This survey is just the latest exhibit in a mounting case that suggests students have been presented with a warped view of the tradeoffs associated with unfettered free expression. Inclusivity is not in conflict with free speech. Whoever taught these students that these two phenomena were contradictory did them and the nation a terrible disservice.
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The so called postmodernists had a different view on the matter. They apparently thought that all this arguing is too much of a hassle, so they decided to make it simpler by drastically lowering the standards of what should count as an argument. That is why you can find sentences such as: “It is the horizon itself that is in movement: the relative horizon recedes when the subject advances, but on the plane of immanence we are always and already on the absolute horizon.” (That is an actual sentence from What is Philosophy, by the French duo Deleuze and Guattari.) The first and most obvious thing about this sentence is how convoluted and apparently meaningless it is. But while there are ways by which one can navigate the jargon and find some meaning in these words, there is no justification for it; no argument to demonstrate that “on the plane of immanence we are on the absolute horizon.”
As I said, Brazil’s situation is not the same as in the US. Intersectionality has just now started creeping out in the media and academia, and college campuses are part of a slowly bubbling debate on free speech. Still, in other aspects Brazil seems to be ahead of the postmodern curve when compared with America. Postmodern thought is prevalent from high school onwards and I am sure that it is at least part of the reason why, despite heavy investments in education and a growing number of college enrollments, Brazil’s education seems not to have improved at all in the last decade.
Universities have consistently underestimated the power of a furious public. At the same time, they’ve overestimated the power of student activists, who have only as much influence as administrators give them. Far from avoiding controversy, administrators who respond to campus radicals with cowardice and capitulation should expect to pay a steep price for years.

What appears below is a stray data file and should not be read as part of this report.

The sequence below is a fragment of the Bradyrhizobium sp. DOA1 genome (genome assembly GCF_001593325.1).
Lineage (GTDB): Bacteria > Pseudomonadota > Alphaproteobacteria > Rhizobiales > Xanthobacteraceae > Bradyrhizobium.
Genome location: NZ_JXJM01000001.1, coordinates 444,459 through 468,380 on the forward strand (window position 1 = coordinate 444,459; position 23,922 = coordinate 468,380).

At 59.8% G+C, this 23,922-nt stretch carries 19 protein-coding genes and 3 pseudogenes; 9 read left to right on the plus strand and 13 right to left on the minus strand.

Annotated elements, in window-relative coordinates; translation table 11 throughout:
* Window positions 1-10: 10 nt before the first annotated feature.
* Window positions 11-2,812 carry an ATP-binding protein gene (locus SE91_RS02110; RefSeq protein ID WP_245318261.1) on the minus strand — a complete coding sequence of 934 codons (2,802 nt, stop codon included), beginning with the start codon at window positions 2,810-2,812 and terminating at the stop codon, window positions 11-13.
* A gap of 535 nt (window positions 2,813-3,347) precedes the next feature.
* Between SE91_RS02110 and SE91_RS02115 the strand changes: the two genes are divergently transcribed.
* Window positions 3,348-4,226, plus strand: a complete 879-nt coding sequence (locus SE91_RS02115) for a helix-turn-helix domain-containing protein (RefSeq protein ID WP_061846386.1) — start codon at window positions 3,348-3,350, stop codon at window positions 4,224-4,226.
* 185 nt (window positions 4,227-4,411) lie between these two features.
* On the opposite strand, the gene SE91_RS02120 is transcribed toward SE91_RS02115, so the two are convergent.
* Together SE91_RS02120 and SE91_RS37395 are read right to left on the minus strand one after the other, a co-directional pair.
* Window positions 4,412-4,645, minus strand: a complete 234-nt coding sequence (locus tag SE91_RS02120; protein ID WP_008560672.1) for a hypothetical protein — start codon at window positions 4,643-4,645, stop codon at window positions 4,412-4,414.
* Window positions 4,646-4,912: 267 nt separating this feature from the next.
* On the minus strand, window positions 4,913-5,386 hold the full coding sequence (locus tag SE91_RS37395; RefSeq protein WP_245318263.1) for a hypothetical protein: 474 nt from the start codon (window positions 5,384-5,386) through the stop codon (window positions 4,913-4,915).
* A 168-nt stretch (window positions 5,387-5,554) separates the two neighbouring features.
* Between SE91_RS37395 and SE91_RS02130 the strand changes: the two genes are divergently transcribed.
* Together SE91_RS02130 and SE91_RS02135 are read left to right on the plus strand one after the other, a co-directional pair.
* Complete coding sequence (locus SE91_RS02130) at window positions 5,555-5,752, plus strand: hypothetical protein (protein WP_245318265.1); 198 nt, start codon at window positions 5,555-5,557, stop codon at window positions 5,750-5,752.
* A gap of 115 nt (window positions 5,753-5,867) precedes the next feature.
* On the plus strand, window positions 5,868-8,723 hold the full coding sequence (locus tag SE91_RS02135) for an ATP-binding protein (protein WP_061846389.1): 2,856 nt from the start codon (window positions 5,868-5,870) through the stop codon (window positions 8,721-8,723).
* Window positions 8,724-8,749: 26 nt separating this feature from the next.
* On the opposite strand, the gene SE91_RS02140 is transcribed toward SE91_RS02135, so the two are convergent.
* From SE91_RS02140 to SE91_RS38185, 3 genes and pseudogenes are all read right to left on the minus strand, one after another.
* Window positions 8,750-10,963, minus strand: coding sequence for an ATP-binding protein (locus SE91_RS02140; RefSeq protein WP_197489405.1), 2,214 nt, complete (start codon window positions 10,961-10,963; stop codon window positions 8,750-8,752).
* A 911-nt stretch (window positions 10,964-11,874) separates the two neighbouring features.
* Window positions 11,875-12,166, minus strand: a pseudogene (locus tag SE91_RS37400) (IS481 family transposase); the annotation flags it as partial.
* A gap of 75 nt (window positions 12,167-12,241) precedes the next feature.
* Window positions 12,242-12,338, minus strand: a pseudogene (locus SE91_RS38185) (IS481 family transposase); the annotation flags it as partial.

As typical, the Atlantic comes perilously close to the answer, only to bury the lede and move on.
“… at most college campuses the attitude is that men are the problem. … I’ve had male students tell me that their first week in college they were made to feel like potential rapists.”
Added Maloney: “There’s a lot of attention on empowering girls. I’m not saying there’s anything wrong with that, but males are the ones in crisis in education.”
Though advocates complain that few in higher education are doing enough to keep those men who do get there from leaving, there’s consensus that men’s reluctance to enroll in the first place isn’t necessarily the colleges’ fault. The problem has its origins as early as primary school, only to be fueled later on by economic forces that discourage men from believing a degree is worth the time and money.
In other words, men don’t feel welcome on college campuses any longer. Educations are mostly taught by women for women. And because most women tend to gravitate to the social sciences the pushes for diversity often don’t include men as the focus remains on women not being highly represented in certain educational paths.
I find it utterly ridiculous that a rap album can be substituted for actual academic work. A rap album is in no way equivalent to the rigor involved in creating a screenplay, novel, or poetry collection.
“…honor my identity and my struggle at Harvard.” I wish my generation wasn’t so self entitled and spoiled that we feel what we have to go through in 2017 is equal to a true struggle. Richard Theodore Greener had a true struggle paving the way for other blacks to attend Harvard. You on the other hand have it quite easy. I really don’t understand this kind of collectivist rhetoric which intends to amalgamate all black Harvard struggles into one neat bundle devoid of the nuances of individual struggles. Not every blacks experience is the same at Harvard so what are these shared struggles? I’m guessing that by nobody mentioning them they are either A) trivial under scrutiny or B) they are incapable of articulating this “struggle.” I have no issues with groups wanting to have a special graduation ceremony but please don’t try to hide this under celebrating your particular minority group. Just own up to the fact that you are in favor of identity politics but only when it suits you. Moreover these ceremonies based on identity only server to perpetuate the growing divides between students. If these students came from low socioeconomic backgrounds and went to a school not nearly as left leaning as Harvard then I would have more empathy. This just comes across as pretentious college kids going off the deep end again.